Paul Steinberg, a psychiatrist in Washington, who is the former director of counseling at Georgetown University, said the attitude of forbidding adolescents to even so much as touch a drop of alcohol is almost counterproductive.
“The best evidence shows that teaching kids to drink responsibly is better than shutting them off entirely from it,” he said. “You want to introduce your kids to it, and get across the point that that this is to be enjoyed but not abused.”
He said that the most dangerous day of a young person’s life is the 21st birthday, when legality is celebrated all too fervently. Introducing wine as a part of a meal, he said, was a significant protection against bingeing behavior.
In 1983, Dr. George E. Vaillant, a professor of psychiatry at Harvard University, published “The Natural History of Alcoholism.” His study concluded that teenagers should be introduced to wine with meals. More than 25 years later, he still stands but the results.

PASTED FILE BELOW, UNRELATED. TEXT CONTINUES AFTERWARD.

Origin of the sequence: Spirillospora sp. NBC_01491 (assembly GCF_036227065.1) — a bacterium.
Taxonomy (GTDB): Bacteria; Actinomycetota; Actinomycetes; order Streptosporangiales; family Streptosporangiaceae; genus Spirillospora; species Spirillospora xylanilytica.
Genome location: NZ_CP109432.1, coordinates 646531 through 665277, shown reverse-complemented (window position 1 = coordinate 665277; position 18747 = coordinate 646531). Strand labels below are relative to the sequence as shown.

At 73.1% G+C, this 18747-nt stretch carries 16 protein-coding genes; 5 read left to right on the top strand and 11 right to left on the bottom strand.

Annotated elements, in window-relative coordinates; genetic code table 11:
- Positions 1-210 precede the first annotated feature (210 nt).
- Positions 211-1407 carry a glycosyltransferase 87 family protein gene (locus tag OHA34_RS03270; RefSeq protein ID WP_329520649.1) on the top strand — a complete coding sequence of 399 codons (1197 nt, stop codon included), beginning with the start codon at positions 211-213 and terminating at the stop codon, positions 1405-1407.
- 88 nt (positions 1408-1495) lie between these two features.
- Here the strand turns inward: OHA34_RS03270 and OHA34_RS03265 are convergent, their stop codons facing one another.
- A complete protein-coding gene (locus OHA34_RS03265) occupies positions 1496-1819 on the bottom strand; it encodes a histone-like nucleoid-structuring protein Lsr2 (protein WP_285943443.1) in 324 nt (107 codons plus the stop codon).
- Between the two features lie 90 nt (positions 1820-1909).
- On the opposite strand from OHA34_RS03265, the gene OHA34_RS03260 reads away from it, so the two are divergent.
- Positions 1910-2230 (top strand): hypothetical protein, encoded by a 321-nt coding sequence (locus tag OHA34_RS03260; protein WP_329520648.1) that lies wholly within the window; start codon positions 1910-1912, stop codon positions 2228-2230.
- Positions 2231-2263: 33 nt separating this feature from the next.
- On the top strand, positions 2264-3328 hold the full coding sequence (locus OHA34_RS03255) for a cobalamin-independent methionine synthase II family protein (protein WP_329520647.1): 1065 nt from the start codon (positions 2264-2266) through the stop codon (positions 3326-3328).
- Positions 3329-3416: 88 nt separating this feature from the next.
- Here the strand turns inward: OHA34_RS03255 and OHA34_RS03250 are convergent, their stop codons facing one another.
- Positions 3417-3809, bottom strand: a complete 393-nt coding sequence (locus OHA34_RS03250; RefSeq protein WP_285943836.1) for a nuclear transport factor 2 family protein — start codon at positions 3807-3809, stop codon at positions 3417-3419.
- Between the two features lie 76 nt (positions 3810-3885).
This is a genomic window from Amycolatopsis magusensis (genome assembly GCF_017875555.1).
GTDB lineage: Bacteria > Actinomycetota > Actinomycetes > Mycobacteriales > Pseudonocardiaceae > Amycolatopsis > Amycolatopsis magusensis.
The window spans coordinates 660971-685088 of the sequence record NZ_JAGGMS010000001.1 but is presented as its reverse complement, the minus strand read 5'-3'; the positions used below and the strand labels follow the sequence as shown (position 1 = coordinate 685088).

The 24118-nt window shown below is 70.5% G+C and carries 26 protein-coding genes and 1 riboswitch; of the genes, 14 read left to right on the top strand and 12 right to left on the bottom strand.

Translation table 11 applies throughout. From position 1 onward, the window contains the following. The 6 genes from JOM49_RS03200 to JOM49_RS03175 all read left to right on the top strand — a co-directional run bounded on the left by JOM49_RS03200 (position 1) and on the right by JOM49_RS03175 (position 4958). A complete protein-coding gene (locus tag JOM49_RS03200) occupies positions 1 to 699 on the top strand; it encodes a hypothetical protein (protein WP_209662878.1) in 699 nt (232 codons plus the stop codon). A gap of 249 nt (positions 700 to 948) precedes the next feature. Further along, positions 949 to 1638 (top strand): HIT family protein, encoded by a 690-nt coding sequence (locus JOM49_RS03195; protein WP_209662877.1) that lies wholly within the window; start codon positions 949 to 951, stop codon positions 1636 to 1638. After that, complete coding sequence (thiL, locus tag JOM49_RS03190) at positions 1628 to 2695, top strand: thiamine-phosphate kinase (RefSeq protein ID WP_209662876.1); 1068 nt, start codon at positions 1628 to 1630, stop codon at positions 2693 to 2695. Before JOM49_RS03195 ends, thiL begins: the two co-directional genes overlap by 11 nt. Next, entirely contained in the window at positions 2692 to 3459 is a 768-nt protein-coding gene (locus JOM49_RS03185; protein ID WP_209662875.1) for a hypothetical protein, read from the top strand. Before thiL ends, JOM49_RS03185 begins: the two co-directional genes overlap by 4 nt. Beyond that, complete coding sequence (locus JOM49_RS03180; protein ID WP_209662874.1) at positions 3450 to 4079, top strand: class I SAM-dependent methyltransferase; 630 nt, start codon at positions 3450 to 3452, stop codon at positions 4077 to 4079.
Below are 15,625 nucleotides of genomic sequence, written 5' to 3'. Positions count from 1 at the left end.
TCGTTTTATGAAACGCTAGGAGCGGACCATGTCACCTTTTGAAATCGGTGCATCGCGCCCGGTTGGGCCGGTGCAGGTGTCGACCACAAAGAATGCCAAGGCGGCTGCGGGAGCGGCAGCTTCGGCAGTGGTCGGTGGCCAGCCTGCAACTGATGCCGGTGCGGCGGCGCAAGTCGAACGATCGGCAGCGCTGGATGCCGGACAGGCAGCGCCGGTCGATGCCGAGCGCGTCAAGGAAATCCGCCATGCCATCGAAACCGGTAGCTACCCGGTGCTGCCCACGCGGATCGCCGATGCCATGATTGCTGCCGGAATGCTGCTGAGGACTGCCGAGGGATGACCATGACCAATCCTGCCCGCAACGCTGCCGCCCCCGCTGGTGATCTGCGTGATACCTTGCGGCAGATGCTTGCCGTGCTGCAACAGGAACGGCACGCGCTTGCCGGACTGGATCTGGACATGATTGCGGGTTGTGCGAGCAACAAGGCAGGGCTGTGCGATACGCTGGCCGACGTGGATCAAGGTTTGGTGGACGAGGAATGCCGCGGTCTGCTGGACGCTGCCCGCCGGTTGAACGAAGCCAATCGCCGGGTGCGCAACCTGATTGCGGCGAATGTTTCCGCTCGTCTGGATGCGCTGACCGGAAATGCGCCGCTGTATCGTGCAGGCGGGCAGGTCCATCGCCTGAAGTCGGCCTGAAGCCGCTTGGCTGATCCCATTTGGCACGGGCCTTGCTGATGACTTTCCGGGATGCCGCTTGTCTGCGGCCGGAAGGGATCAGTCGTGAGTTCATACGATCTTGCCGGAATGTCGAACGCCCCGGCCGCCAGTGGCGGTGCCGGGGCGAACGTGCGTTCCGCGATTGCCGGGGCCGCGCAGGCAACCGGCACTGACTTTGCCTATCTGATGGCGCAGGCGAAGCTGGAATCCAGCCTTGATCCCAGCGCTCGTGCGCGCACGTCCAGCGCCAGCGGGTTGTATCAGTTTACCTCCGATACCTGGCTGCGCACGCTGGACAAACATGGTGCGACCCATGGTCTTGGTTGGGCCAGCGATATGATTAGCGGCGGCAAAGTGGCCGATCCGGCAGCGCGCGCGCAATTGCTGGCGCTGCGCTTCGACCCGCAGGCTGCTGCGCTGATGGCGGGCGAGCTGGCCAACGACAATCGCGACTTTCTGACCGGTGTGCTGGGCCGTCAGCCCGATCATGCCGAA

But both men say sips of wine are key; they are not endorsing an entire glass.
“If you are taught to drink in a ceremonial way with food, then the purpose of alcohol is taste and celebration, not inebriation,” Vaillant added. “If you are forbidden to use it until college then you drink to get drunk.”
Not everyone agrees with this school of thought. Recent studies have shown that heavy drinking does more damage to the teenage brain than previously suspected, while the part of the brain responsible for judgment is not even fully formed until the age of 25.
But is it again naive to think teens won't experiment with alcohol until they are at least legal, let alone 25?